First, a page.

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Borders to remain closed until Niger, Benin implement anti-smuggling policy – Emefiele

Exporters rake in $1.16b in 3 months

The end to the closure of Nigeria’s land borders may take longer than expected as the Governor of the Central Bank of Nigeria (CBN), Godwin Emefiele, on Monday said they will remain closed until Nigeria’s neighbours agree to implement mutual anti-smuggling policy.

Emefiele stated this after meeting with President Muhammadu Buhari at the Aso Rock Villa on Monday.

Niger Republic in the northern border and Benin Republic in the South-West, are two countries known for having smuggling routes into Nigeria.

According to Emefiele, Nigerian rice and poultry farmers were particularly benefitting from the border closure, adding that they had been able to sell off accumulated produce, hitherto hindered by illegal importation and smuggling of the items into the country.

The CBN governor further noted that the situation had been undermining the Nigerian economy, explaining that the Federal Government was therefore resolute in keeping the borders closed until Niger and Benin Republic stopped using their ports as launch pads for smuggling items into the country.

He said: “In November 2015, President Muhammadu Buhari, the CBN and some state governors went to Kebbi State to launch the Wet Season Rice Farming. Since then, we have seen an astronomical growth in the number of farmers who have been going into rice farming and our paddy rice production has gone up also quite exponentially.

“Between 2015 and also now, we have also seen an astronomical rise in the number of companies, corporate organisations and individuals that are setting up mills, integrated mills and even small mills in the various areas.

“The CBN and the Federal Ministry of Agriculture and Rural Development has been in the forefront of not just only encouraging the production of rice in Nigeria but also funding these farmers by given them loans to buy seedlings, fertilizers or some of the herbicides that they need for their rice production.

“We have been embarking on a programme where we are saying if you are involved in the business of smuggling or dumping of rice in the country, we close your account in the banking industry. And that is working very effectively.

“Recently, and this is the absolute truth, about two weeks before the border closure, the chairman of the Rice Processors Association – incidentally , he owns Umza Rice in Kano – called me and said all the rice millers and processors had about 25,000 metric tons of milled rice in their warehouses.

“This rice has been unsold because of the smuggling of rice through Benin Republic and other border posts that we have in the country and that he would want us to do something about it.

“Secondly, we also have members of the Poultry Association of Nigeria who also complained that they have thousands of crates of eggs that they could not sell; even some of the processed chickens that they could not sell, also arising from dumping of and smuggling of poultry products into Nigeria.

“I was told also that after some meetings that were held in addition to those engagements that we (CBN) also held with President Muhammadu Buhari, the border was closed subsequently.

“A week after the borders were closed, the same rice millers association called to tell us that all the rice that they had in their warehouses had all been sold.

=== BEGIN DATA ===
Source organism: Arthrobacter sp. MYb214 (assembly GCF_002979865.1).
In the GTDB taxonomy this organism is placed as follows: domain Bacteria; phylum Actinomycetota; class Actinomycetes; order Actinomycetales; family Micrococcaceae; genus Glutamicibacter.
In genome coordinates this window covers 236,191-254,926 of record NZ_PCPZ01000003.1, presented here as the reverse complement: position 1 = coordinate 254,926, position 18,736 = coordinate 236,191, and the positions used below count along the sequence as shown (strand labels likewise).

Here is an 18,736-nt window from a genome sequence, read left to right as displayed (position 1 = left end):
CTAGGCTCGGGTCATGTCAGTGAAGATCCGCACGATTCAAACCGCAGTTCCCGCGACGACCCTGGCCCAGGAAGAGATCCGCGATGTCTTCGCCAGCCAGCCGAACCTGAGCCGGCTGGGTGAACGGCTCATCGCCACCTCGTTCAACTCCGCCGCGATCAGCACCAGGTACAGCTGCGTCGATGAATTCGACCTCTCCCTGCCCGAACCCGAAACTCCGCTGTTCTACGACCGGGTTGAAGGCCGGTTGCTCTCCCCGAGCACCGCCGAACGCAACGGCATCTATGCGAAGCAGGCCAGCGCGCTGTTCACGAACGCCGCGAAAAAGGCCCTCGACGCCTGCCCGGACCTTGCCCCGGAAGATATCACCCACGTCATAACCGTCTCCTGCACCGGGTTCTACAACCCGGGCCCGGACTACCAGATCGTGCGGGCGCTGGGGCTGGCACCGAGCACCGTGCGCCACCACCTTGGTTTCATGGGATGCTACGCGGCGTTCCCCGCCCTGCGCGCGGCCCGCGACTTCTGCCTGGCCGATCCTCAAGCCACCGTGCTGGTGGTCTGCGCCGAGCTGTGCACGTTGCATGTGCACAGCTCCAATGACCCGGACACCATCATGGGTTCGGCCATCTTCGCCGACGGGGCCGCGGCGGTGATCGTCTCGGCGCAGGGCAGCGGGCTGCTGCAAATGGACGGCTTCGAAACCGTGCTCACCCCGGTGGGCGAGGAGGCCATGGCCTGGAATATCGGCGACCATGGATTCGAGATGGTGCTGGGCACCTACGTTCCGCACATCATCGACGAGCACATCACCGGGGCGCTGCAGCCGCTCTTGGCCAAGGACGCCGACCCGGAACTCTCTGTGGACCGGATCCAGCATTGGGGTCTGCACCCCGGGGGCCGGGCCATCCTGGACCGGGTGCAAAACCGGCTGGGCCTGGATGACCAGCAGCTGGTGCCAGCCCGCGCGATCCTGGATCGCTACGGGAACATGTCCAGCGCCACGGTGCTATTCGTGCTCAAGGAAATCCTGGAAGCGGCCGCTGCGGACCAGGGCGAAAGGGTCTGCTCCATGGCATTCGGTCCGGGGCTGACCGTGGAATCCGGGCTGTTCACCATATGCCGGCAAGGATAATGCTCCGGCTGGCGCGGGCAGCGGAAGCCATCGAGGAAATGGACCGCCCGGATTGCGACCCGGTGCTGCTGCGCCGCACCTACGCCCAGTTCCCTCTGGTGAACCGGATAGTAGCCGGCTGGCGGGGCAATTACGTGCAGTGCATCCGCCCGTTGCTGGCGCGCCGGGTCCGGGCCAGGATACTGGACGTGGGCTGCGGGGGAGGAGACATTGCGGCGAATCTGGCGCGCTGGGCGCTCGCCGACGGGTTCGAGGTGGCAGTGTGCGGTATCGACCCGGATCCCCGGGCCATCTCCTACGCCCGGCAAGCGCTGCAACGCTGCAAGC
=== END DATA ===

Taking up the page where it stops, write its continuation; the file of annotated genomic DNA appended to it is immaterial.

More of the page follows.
“Indeed, a lot of people have been depositing money in their accounts and they have even been telling them to ‘please hold on don’t even pay money yet until we finish processing your rice.’

“The poultry association has also come to say that they have sold all their eggs, they have sold all their processed chickens and that demand is rising.

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“So, when you asked, what is the benefit of the border closure on Nigeria’s economy, my explanation on just two products – poultry and rice provide the answer. But apart from that the benefit is that it has helped to create jobs for our people, it has helped to bring our integrated rice milling that we have in the country back into business again and they are making money.

“Our rural communities are bubbling because there are activities, as rice farmers are able to sell their produce. The poultry business is also doing well, and also maize farmers who produce maize from which feeds are produced are also doing business. These are the benefits.

“We are not saying that the borders should be closed in perpetuity, but that before the borders can be reopened, there must be concrete engagements with countries that are involved in using their ports and countries as landing ports for bringing in goods that are smuggled into Nigeria.

“That engagement must be held so that we agree on the basis under which the borders will be reopened; what are the kind of products that they can bring into their countries because if those products that land in their countries are meant for their own local consumption, it is understandable.

“But the fact that those products that landed in their countries are then transshipped or smuggled into Nigeria is something that I am sure you all agree as Nigerians we should not allow to happen because it undermines our economy. It undermines our own desire to make sure that industries are alive and jobs are created in Nigeria.”

Timothy Enietan-Matthews

Timothy is a versatile journalist, down to earth with a critical and curious mind.

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Timothy Enietan-Matthews

Timothy is a versatile journalist, down to earth with a critical and curious mind.

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